It was a hardly a surprise that it took the visitors 63 minutes to record their first attempt on target, and it said pretty much everything that, when it came, it was a speculative free-kick from the halfway line that saw Fabian Schar try, and fail, to catch Aaron Ramsdale off his line. Nevertheless, for all their attacking shortcomings, Newcastle should still really have claimed the lead in the 28th minute.

One of their rare forays forward ended with Federico Fernandez drilling over a half-volleyed cross from the right, but after stealing ahead of his marker at the front post, Wilson directed a close-range header wide of the target. It was pretty much the striker’s only touch of the ball in the penalty area all night, so he could be forgiven for being somewhat shocked when the opportunity presented itself. Nevertheless, he should still have scored.

Sheffield United also failed to break the deadlock before the interval, although their lack of success owed much to some fine goalkeeping from Karl Darlow and some stout defending from Fernandez in particular.

Darlow kept his place in Newcastle’s starting line-up despite the availability of the fit-again Martin Dubravka, and more than justified his inclusion with a string of fine saves.

He kept out David McGoldrick’s curled 13th-minute shot after the Blades striker broke into the left of the box, and produced another excellent stop three minutes before the break to prevent Jayden Bogle firing home after the wing-back raced on to Oliver Burke’s through ball.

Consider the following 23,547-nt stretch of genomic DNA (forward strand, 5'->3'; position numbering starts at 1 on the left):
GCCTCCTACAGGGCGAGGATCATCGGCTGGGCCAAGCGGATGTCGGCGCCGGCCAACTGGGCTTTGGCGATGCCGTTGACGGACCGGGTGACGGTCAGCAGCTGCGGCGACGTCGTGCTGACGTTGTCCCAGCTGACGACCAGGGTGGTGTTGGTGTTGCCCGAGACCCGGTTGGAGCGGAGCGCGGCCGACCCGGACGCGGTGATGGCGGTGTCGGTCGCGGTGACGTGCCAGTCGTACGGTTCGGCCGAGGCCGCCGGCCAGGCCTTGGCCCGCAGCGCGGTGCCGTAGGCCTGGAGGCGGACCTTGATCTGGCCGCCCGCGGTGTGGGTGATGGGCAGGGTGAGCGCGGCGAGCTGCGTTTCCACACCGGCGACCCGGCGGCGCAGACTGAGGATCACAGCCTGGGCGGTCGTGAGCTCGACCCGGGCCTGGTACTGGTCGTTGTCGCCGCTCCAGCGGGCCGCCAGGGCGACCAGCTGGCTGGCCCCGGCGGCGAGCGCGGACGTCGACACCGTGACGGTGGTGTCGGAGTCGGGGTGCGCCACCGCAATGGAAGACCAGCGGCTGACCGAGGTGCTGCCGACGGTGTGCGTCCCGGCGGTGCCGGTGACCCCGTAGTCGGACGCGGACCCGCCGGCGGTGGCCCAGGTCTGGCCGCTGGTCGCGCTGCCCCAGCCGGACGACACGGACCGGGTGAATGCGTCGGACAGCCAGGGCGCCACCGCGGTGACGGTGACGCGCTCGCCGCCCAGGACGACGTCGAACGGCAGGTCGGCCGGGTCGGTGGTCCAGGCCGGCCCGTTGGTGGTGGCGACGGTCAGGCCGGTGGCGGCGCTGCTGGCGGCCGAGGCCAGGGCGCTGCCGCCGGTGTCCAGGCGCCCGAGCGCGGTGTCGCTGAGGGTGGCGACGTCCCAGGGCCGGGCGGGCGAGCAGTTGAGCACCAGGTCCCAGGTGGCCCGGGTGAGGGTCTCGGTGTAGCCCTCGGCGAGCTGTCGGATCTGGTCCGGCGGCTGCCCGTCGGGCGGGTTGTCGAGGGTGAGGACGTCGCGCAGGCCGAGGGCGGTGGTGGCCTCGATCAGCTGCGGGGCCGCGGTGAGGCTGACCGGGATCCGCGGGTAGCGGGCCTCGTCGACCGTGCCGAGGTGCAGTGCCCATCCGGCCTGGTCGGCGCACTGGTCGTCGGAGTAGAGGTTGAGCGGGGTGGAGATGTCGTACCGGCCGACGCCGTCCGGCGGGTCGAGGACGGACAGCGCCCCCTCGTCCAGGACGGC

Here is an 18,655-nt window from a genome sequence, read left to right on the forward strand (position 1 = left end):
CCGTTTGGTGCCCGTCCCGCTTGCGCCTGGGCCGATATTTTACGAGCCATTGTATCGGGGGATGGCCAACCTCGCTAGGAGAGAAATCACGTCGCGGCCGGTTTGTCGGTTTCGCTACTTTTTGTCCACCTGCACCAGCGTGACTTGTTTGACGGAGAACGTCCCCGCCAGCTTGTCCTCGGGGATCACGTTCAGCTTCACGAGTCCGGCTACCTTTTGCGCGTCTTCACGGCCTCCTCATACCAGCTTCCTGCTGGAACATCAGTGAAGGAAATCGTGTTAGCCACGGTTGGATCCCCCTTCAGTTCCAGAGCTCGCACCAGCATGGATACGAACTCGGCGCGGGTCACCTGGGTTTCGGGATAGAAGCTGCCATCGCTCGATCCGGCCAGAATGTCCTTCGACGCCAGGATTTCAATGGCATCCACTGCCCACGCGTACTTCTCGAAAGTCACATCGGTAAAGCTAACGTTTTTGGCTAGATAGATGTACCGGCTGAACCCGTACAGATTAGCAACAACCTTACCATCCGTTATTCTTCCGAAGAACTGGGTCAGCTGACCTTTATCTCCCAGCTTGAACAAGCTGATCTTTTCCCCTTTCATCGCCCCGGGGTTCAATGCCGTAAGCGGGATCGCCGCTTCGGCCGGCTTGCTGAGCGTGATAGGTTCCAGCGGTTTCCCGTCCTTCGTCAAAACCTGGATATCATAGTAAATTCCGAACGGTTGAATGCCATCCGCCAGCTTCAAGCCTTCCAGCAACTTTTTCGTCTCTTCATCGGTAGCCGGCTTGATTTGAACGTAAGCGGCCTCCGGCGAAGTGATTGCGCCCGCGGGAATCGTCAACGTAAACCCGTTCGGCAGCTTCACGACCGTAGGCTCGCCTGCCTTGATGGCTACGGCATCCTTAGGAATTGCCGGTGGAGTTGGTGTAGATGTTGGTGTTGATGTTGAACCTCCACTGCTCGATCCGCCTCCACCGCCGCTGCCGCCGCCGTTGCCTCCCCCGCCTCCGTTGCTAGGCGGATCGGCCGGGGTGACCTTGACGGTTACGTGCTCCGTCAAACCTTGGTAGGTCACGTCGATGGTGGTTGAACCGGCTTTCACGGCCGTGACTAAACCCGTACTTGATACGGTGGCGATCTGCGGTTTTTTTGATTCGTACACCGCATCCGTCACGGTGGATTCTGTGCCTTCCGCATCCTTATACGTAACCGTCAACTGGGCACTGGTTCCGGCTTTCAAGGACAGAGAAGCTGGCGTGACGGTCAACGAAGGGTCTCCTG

Bogle’s effort came a matter of seconds before Fraser committed the first of the two fouls that resulted in Newcastle being reduced to ten men.

The Scotsman was deservedly booked when he clattered into John Fleck close to the touchline, yet just three minutes later, he committed an even worse challenge on McGoldrick in virtually the exact same position on Sheffield United’s left flank.

Fraser was never going to get anywhere near the ball as he slid in to made contact with McGoldrick’s leg, and referee Andrew Madley was left with no option other than brandishing a second yellow card.

Darlow produced his third important save of the night when he parried Bogle’s driven effort five minutes into the second half, and also came off his line to punch clear on a couple of occasions when Sheffield United’s wide players delivered dangerous balls into the box.

In truth, the Blades struggled to make their man advantage count, but they were handed a golden opportunity via a contentious VAR decision with 17 minutes left.

Fernandez was tussling with Sharp as they battled to reach a long ball into the box, and the Newcastle centre-half appeared to be pushed by his opponent, resulting in his hand brushing against the ball.

Madley was instructed to check his pitch-side monitor, and while Sharp appeared to be tugging Fernandez’s shirt, the referee decided the Magpies’ Argentinian defender was at fault. Sharp stepped up to the spot, and coolly drilled a low finish down the middle.

Rhian Brewster struck the base of the post as Sheffield United tried to increase their advantage, and Newcastle’s only real chance of an equaliser came to nothing when Wilson headed Hendrick’s cross straight at Ramsdale.

Faced with the worst side in the Premier League, Bruce's side had come up short once again.